First Mark Driscoll, Now John Piper
So, recently John Piper made some interesting comments.
Rachel Held Evans has asked for responses to these comments, so I thought I’d chime in.
As the husband of an incredible beautiful and smart United Methodist pastor, it should be pretty obvious where I stand on this issue (you could also check my track record commenting on Mark Driscoll’s rubbish).
I obviously disagree with Piper (on many levels, starting with his Calvinism, but certainly including this desire for a “masculine” church). For example, this quote of his:
“God appoints all the priests in the Old Testament to be men; the Son of God came into the world to be a man; He chose 12 men to be His apostles; the apostles appointed that the overseers of the Church be men”
I would argue that God did not appoint all priests in the OT to be men; society appointed all priests to be men. The Son of God was a man yes, but he came in the world to be human (there is a significant difference). He did have 12 disciples who were all men, just like other rabbis took men as disciples – another example of society at work, not divinity. Finally, what does it matter who the apostles appointed as overseers of the Church? That is again society, not divinity.
There were many women who held important positions in the Church. There were also many women who held important positions all through the Old Testament. It seems that Piper has purposefully ignored these.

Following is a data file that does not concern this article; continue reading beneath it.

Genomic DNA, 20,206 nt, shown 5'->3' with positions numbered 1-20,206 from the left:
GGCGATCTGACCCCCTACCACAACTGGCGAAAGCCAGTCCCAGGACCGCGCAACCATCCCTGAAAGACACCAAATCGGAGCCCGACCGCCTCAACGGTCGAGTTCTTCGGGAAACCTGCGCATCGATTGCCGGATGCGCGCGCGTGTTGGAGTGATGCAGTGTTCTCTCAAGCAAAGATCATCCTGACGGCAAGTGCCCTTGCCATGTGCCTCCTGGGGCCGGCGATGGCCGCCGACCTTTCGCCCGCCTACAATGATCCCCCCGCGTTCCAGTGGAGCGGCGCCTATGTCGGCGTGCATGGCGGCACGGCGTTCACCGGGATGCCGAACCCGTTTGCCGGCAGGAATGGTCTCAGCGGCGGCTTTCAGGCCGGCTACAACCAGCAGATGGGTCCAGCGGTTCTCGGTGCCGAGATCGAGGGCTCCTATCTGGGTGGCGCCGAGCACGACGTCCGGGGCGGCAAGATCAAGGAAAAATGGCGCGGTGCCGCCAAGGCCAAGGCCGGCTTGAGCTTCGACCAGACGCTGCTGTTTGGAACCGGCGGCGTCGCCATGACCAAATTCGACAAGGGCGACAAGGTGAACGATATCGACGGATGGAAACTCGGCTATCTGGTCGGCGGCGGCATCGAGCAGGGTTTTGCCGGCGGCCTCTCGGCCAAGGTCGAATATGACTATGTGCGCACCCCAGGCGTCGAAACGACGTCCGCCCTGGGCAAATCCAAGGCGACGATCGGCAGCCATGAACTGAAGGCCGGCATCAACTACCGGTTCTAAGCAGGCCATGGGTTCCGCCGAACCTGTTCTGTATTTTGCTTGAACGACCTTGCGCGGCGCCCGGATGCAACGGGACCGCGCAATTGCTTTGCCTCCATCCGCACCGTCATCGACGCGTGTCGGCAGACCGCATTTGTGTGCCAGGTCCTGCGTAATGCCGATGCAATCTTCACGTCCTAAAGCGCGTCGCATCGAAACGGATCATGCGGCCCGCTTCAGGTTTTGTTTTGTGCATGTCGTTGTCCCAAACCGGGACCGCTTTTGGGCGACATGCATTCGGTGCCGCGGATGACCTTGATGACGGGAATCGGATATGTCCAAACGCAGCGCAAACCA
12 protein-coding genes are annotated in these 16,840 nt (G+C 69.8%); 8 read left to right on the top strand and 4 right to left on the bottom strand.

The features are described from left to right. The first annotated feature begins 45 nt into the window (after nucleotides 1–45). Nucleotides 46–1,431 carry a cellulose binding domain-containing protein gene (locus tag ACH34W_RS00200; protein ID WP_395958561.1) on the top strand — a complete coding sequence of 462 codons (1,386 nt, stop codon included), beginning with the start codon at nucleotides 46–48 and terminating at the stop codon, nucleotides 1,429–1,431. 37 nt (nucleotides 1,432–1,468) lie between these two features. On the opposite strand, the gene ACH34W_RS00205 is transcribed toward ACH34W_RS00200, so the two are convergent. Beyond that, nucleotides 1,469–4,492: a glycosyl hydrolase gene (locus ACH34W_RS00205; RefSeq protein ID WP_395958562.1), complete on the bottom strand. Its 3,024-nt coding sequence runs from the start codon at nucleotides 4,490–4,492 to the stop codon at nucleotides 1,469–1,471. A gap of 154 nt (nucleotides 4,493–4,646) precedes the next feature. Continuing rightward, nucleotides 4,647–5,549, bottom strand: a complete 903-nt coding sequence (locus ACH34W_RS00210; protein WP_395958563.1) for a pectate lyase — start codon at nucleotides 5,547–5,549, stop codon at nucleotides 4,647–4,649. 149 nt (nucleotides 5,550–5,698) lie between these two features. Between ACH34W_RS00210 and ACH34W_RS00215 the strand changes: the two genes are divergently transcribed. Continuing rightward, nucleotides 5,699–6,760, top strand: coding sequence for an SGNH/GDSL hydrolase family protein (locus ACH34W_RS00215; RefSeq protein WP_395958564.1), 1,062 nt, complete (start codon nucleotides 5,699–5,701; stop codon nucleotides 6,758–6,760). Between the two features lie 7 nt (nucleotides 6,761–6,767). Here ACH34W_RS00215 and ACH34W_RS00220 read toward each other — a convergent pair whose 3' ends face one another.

Next point – what does it mean when Piper says that:
“…the Father and the Son create man and woman in His image and give them the name man, the name of the male.”
He gave them the name “man,” the name of the male? The Hebrew word אדם is better translated, “humankind” in this instance, and Adam is simply a representative of humankind.
Also, note, Piper states that “the Father and the Son create man and women in His image.” Piper is directly adding “the Son” into the mix (which is not found anywhere in Genesis) in order to add another masculine element and support his argument. What he leaves out that both man and women are made in God’s image, which leads one to believe that God is neither male or female, but that man received some elements of God’s image and woman received other elements. A better understanding of God would not be to see him as masculine, but to see him as a combination of male and female.
Edit: I also wanted to link to two other really good responses that I’ve read by Frank Viola and JR Daniel Kirk. Kirk’s is especially enlightening, because it talks about Jesus’ man-boobs. Rock on, JR Daniel Kirk!